Killing Dandelions In Lawn With Vinegar (Step by Step)

Killing Dandelions In Lawn With Vinegar (Step by Step)

The Internet is agog with many home recipes for making weed killers from vinegar. In reality, many recipes can not sustainably take care of weeds like dandelions, and some have devastating effects on the soil. There are two ways to make a vinegar dandelion killer: standard or horticultural vinegar.

White Vinegar


1. Get a bottle of basic white vinegar with at least a 5% concentration of acetic acid. Also, ensure you have a container holding at least a gallon or more liquid ( depending on how much dandelion you want to remove). White vinegar is relatively cheaper, but if you have apple cider vinegar, you can use it too.

2. Now, mix two teaspoons of dish soap into a gallon of vinegar, and then stir the mixture properly in the container. The function of the dish soap is to help the vinegar spray stick to the weeds.

3. Transfer the mixture from the container into a garden sprayer. If you have a large quantity of dandelion to spray, pour the mixture into a pump spray with a hose and an extended nozzle.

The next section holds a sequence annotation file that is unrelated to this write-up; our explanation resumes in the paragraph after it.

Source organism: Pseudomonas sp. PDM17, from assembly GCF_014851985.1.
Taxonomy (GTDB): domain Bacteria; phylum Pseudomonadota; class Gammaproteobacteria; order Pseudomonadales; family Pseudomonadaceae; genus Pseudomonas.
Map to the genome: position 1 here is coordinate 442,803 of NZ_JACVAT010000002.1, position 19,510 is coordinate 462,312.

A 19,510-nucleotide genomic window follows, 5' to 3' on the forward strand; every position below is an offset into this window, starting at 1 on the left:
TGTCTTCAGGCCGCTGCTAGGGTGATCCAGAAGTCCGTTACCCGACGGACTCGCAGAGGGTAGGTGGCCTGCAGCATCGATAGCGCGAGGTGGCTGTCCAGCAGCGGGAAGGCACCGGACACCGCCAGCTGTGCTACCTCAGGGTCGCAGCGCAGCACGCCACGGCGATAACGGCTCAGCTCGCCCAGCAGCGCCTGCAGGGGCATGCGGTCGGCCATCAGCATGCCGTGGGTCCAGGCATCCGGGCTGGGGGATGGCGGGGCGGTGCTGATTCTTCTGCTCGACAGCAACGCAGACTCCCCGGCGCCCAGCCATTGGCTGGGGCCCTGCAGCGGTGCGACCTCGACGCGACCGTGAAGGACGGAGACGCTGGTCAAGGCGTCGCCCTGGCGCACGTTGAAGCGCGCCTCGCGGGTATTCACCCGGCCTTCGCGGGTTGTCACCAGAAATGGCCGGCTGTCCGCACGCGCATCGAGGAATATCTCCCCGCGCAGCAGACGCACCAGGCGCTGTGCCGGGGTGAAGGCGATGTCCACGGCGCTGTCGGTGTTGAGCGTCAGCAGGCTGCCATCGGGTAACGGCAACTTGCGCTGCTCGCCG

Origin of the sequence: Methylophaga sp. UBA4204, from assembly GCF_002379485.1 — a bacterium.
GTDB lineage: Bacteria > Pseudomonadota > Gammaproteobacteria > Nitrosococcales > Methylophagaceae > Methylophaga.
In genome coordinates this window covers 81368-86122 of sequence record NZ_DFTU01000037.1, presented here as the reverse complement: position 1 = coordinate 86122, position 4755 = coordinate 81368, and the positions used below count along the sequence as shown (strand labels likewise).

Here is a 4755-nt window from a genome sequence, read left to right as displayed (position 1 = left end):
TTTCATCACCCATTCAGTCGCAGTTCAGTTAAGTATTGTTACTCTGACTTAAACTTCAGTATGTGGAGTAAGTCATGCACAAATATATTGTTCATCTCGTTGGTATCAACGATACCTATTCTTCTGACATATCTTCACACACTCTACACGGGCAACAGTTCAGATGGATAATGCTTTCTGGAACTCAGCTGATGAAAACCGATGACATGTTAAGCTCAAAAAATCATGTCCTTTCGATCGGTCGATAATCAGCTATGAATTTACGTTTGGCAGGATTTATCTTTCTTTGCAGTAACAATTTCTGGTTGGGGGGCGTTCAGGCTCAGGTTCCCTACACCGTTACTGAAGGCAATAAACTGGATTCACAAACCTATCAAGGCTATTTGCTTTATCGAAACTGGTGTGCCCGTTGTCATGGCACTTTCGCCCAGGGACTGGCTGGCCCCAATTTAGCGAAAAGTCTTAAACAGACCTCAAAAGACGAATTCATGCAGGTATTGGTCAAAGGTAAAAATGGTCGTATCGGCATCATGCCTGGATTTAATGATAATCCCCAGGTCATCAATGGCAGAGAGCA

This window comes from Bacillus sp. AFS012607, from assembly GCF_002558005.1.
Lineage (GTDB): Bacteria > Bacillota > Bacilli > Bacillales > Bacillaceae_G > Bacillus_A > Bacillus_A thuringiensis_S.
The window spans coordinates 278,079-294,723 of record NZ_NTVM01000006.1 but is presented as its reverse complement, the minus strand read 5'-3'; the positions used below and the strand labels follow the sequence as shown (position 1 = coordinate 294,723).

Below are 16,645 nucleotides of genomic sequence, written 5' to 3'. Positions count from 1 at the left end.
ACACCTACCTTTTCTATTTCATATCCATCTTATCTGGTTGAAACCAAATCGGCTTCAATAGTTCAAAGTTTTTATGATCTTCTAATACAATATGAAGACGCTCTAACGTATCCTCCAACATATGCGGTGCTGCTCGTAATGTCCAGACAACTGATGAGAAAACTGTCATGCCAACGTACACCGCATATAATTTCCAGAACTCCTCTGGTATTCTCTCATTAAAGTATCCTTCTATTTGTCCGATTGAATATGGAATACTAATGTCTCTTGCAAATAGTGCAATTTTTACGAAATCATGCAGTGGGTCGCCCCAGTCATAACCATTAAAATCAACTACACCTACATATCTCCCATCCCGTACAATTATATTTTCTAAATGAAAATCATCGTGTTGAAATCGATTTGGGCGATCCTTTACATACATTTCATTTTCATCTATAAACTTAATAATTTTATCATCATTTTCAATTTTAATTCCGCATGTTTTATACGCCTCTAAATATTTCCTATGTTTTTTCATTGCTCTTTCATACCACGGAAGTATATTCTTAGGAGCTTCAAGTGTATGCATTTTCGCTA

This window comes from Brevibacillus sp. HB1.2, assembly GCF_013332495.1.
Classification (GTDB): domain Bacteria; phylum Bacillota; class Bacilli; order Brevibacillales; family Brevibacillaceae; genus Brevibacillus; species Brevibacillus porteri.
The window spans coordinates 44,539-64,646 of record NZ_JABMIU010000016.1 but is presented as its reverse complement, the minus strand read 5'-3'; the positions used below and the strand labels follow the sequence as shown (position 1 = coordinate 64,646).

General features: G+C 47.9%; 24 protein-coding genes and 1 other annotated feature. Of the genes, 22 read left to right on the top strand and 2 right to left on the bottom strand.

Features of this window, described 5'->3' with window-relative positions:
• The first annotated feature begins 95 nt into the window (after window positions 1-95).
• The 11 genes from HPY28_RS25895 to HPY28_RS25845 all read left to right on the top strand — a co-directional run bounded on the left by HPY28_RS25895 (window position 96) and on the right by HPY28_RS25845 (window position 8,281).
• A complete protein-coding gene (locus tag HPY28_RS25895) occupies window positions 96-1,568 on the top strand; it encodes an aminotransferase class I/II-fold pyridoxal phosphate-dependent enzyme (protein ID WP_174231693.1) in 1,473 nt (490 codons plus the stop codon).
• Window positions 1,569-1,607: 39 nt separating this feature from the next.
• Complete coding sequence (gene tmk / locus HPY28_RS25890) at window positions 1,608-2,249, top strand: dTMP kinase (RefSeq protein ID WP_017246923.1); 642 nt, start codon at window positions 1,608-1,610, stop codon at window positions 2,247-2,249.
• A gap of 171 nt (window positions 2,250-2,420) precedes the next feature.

4. The best days to spray this vinegar mixture are sunny days when the acetic acid works effectively with sunlight to dry out the dandelion plants. Spray the mixture in the morning directly on the dandelion. If you are unlucky and rainfalls and washes off the mixture immediately after you spray the weeds, you will have to give them a second spray.

5. Ensure you target the dandelion while spraying, not the soil or other plants in the garden or the grass in the lawn. That is because the vinegar mixture is very acidic and will kill other plants it touches and also lowers the pH of the soil, which is not suitable for plants. Douse the dandelion leaves and stem with the vinegar mixture, but ensure they are not drenched and the mixture drips to the soil. In 24 hours, you should notice that the dandelions are dying or dead. If you still need to, give it a second application round.

6. Clean the sprayer thoroughly with lots of water. It might not seem like a crucial step, but failure to do so will cause the sprayer, nozzle, and hose to corrode after some time because the acid will react with the metal spray

Horticultural Vinegar

Your standard vinegar mixture should be able to take care of dandelions in your garden. If you don’t see any significant effect of standard vinegar on the weeds, you can resort to horticultural vinegar, which is more effective because it is more concentrated.

Get a horticultural vinegar whose concentration is 20%. You can get it from a home improvement or garden store near you. If you get vinegar whose concentration is higher than 20%, you will have to dilute it with the appropriate amount of water, or else the vinegar will damage the soil and other plants. Wear a goggle and gloves before starting the process because horticultural vinegar is corrosive and can burn the skin.